New chief will strike gold at Shell if his 100 per cent pay rise gets approval

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The Independent Online

Shell wants to more than double the pay package of its new chief executive, Jeroen van der Veer, its current chairman.

Shell wants to more than double the pay package of its new chief executive, Jeroen van der Veer, its current chairman.

The oil giant, which is merging its British and Dutch arms this summer, will propose next month that its executive pay levels be brought into line with peers like BP and ExxonMobil.

Shareholders are due to vote on the remuneration scheme, and the restructuring proposals, at the annual meeting at the end of June. Before then, the company will meet institutional investors and the Association of British Insurers, representing insurance companies among Shell's shareholders.

The company is now doing a final internal audit of its reserves. It is expected to downgrade another estimated 900 million barrels of oil and gas equivalent this week when it presents an update on the audit. At the same time, it will report annual results.

The company said in October that it had audited eight billion barrels - just over half its total reserves - and that it might have to downgrade a further 900 million barrels. Analysts predict a similar downgrade this week, after completion of the fieldwork for the audit. But the company would not guarantee there would be no more downgrades subsequently.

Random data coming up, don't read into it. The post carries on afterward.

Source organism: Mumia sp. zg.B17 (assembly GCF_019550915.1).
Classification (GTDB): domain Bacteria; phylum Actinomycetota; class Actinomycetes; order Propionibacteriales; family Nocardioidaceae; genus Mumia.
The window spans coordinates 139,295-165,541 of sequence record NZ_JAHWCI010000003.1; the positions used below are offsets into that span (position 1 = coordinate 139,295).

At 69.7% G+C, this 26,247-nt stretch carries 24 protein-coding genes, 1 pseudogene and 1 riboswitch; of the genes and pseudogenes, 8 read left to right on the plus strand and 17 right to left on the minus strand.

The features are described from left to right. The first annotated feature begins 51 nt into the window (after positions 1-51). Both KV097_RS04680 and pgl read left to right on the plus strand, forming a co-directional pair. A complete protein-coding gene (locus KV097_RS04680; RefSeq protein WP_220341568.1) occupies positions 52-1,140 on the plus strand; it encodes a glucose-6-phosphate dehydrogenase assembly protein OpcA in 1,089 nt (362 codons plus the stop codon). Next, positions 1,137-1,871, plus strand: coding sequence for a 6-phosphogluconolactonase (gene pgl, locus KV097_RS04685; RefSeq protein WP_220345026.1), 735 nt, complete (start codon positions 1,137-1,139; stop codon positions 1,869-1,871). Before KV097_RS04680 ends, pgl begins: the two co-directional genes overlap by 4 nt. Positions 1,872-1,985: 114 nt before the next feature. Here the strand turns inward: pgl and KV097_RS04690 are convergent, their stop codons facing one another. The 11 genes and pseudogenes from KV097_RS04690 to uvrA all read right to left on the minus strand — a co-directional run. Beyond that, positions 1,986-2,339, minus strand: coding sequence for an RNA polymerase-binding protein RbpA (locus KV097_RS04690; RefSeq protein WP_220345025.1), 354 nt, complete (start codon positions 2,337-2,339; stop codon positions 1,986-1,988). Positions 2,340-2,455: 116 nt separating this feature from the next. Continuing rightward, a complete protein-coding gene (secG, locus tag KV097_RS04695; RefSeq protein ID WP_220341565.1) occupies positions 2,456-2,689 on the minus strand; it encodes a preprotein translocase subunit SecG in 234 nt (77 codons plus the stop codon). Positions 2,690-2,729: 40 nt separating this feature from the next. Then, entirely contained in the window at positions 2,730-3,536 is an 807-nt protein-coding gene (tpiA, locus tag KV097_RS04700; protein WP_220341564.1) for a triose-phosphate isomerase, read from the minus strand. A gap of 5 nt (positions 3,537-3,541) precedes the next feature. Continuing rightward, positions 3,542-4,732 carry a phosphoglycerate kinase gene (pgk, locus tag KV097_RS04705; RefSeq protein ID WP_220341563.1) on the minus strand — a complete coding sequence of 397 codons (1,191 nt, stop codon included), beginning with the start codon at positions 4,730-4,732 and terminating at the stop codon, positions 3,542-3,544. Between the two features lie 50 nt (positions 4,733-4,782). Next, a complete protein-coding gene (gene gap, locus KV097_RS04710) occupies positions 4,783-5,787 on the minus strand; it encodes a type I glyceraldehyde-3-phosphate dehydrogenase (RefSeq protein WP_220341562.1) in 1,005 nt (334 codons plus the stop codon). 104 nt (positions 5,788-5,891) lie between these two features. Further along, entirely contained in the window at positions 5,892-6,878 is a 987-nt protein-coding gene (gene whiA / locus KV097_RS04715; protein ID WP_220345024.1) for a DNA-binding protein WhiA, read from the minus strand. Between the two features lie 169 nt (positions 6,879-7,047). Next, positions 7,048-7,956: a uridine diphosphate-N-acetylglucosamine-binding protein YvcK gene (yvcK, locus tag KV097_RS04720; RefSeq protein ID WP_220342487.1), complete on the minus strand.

Shell suffered the humiliation last year of having to reclassify a fifth of its "proven" oil and gas reserves as "probable" after initial reviews. The crisis forced the company to bow to demands from shareholders to scrap its Anglo-Dutch dual board structure.

Shell has traditionally paid less to its executives than its peers. In 2002, before the reserves scandal broke, the then chairman, Sir Philip Watts, received £1.8m. His counterpart at BP, Lord Browne, earned over £3m in the same year, while the boss of the US company ExxonMobil, Lee Raymond, received £3.6m last year. Mr van der Veer received £800,000 in total in 2003, though hedid not become chairman until March last year.

Shareholders said they did not object to Shell boosting executive pay, but stressed that the remuneration committee should scrap the use of reserves as one performance criteria. They also added that executives should have the same "scorecard", or performance criteria, as staff.